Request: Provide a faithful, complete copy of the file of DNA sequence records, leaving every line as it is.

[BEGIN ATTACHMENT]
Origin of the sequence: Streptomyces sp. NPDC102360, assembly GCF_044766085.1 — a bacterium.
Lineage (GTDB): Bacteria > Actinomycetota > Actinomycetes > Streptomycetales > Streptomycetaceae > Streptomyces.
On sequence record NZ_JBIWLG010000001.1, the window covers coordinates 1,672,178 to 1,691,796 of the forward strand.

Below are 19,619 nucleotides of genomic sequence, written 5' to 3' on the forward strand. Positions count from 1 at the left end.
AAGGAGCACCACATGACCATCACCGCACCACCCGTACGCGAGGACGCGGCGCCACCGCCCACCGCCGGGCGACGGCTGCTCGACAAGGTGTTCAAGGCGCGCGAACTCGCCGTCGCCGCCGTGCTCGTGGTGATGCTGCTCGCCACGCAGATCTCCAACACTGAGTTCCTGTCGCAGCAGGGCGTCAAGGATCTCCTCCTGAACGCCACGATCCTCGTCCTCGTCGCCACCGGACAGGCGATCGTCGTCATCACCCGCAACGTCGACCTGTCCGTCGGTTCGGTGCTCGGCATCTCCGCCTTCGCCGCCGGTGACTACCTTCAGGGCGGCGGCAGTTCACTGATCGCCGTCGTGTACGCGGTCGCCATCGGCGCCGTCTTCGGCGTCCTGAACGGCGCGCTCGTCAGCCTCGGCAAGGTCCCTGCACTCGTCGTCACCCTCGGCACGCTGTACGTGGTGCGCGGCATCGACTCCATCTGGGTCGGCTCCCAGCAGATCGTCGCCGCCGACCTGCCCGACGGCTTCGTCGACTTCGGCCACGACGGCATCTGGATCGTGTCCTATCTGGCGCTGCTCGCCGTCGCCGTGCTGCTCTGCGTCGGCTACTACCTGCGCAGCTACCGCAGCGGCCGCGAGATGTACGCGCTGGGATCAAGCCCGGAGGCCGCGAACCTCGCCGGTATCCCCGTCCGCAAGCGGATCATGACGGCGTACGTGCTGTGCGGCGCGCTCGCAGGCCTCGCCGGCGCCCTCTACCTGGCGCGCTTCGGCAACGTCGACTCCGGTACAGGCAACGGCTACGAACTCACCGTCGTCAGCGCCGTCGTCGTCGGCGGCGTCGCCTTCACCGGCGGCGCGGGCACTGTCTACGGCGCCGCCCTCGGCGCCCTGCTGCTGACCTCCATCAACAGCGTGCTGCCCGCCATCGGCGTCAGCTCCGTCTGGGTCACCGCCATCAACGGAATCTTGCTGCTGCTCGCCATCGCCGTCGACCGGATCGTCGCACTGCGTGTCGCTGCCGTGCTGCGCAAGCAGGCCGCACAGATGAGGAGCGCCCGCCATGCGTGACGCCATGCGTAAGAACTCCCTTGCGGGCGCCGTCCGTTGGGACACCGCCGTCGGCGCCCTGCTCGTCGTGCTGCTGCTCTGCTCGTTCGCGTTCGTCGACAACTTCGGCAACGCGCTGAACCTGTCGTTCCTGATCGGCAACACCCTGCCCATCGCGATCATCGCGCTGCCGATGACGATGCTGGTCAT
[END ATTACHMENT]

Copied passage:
Origin of the sequence: Streptomyces sp. NPDC102360, assembly GCF_044766085.1 — a bacterium.
Lineage (GTDB): Bacteria > Actinomycetota > Actinomycetes > Streptomycetales > Streptomycetaceae > Streptomyces.
On sequence record NZ_JBIWLG010000001.1, the window covers coordinates 1,672,178 to 1,691,796 of the forward strand.

Below are 19,619 nucleotides of genomic sequence, written 5' to 3' on the forward strand. Positions count from 1 at the left end.
AAGGAGCACCACATGACCATCACCGCACCACCCGTACGCGAGGACGCGGCGCCACCGCCCACCGCCGGGCGACGGCTGCTCGACAAGGTGTTCAAGGCGCGCGAACTCGCCGTCGCCGCCGTGCTCGTGGTGATGCTGCTCGCCACGCAGATCTCCAACACTGAGTTCCTGTCGCAGCAGGGCGTCAAGGATCTCCTCCTGAACGCCACGATCCTCGTCCTCGTCGCCACCGGACAGGCGATCGTCGTCATCACCCGCAACGTCGACCTGTCCGTCGGTTCGGTGCTCGGCATCTCCGCCTTCGCCGCCGGTGACTACCTTCAGGGCGGCGGCAGTTCACTGATCGCCGTCGTGTACGCGGTCGCCATCGGCGCCGTCTTCGGCGTCCTGAACGGCGCGCTCGTCAGCCTCGGCAAGGTCCCTGCACTCGTCGTCACCCTCGGCACGCTGTACGTGGTGCGCGGCATCGACTCCATCTGGGTCGGCTCCCAGCAGATCGTCGCCGCCGACCTGCCCGACGGCTTCGTCGACTTCGGCCACGACGGCATCTGGATCGTGTCCTATCTGGCGCTGCTCGCCGTCGCCGTGCTGCTCTGCGTCGGCTACTACCTGCGCAGCTACCGCAGCGGCCGCGAGATGTACGCGCTGGGATCAAGCCCGGAGGCCGCGAACCTCGCCGGTATCCCCGTCCGCAAGCGGATCATGACGGCGTACGTGCTGTGCGGCGCGCTCGCAGGCCTCGCCGGCGCCCTCTACCTGGCGCGCTTCGGCAACGTCGACTCCGGTACAGGCAACGGCTACGAACTCACCGTCGTCAGCGCCGTCGTCGTCGGCGGCGTCGCCTTCACCGGCGGCGCGGGCACTGTCTACGGCGCCGCCCTCGGCGCCCTGCTGCTGACCTCCATCAACAGCGTGCTGCCCGCCATCGGCGTCAGCTCCGTCTGGGTCACCGCCATCAACGGAATCTTGCTGCTGCTCGCCATCGCCGTCGACCGGATCGTCGCACTGCGTGTCGCTGCCGTGCTGCGCAAGCAGGCCGCACAGATGAGGAGCGCCCGCCATGCGTGACGCCATGCGTAAGAACTCCCTTGCGGGCGCCGTCCGTTGGGACACCGCCGTCGGCGCCCTGCTCGTCGTGCTGCTGCTCTGCTCGTTCGCGTTCGTCGACAACTTCGGCAACGCGCTGAACCTGTCGTTCCTGATCGGCAACACCCTGCCCATCGCGATCATCGCGCTGCCGATGACGATGCTGGTCAT